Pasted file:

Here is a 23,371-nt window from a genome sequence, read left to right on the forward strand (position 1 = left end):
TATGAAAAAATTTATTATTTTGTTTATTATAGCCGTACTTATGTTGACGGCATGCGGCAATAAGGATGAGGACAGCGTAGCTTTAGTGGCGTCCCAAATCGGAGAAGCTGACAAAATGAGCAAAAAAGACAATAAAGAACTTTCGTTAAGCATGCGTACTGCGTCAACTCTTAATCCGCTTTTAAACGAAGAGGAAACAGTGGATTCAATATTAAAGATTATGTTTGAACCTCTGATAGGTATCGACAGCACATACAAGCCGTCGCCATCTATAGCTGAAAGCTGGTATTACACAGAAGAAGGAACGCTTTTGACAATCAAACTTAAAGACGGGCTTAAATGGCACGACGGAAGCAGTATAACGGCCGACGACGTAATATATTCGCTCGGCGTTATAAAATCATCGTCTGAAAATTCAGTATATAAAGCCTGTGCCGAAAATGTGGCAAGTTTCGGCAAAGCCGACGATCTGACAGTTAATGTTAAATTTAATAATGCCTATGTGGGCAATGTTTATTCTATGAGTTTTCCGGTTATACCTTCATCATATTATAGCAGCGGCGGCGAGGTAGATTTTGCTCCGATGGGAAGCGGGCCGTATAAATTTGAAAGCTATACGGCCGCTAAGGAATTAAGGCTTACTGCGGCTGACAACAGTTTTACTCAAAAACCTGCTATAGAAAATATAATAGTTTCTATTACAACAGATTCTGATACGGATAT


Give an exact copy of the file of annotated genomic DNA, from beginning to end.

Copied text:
Here is a 23,371-nt window from a genome sequence, read left to right on the forward strand (position 1 = left end):
TATGAAAAAATTTATTATTTTGTTTATTATAGCCGTACTTATGTTGACGGCATGCGGCAATAAGGATGAGGACAGCGTAGCTTTAGTGGCGTCCCAAATCGGAGAAGCTGACAAAATGAGCAAAAAAGACAATAAAGAACTTTCGTTAAGCATGCGTACTGCGTCAACTCTTAATCCGCTTTTAAACGAAGAGGAAACAGTGGATTCAATATTAAAGATTATGTTTGAACCTCTGATAGGTATCGACAGCACATACAAGCCGTCGCCATCTATAGCTGAAAGCTGGTATTACACAGAAGAAGGAACGCTTTTGACAATCAAACTTAAAGACGGGCTTAAATGGCACGACGGAAGCAGTATAACGGCCGACGACGTAATATATTCGCTCGGCGTTATAAAATCATCGTCTGAAAATTCAGTATATAAAGCCTGTGCCGAAAATGTGGCAAGTTTCGGCAAAGCCGACGATCTGACAGTTAATGTTAAATTTAATAATGCCTATGTGGGCAATGTTTATTCTATGAGTTTTCCGGTTATACCTTCATCATATTATAGCAGCGGCGGCGAGGTAGATTTTGCTCCGATGGGAAGCGGGCCGTATAAATTTGAAAGCTATACGGCCGCTAAGGAATTAAGGCTTACTGCGGCTGACAACAGTTTTACTCAAAAACCTGCTATAGAAAATATAATAGTTTCTATTACAACAGATTCTGATACGGATAT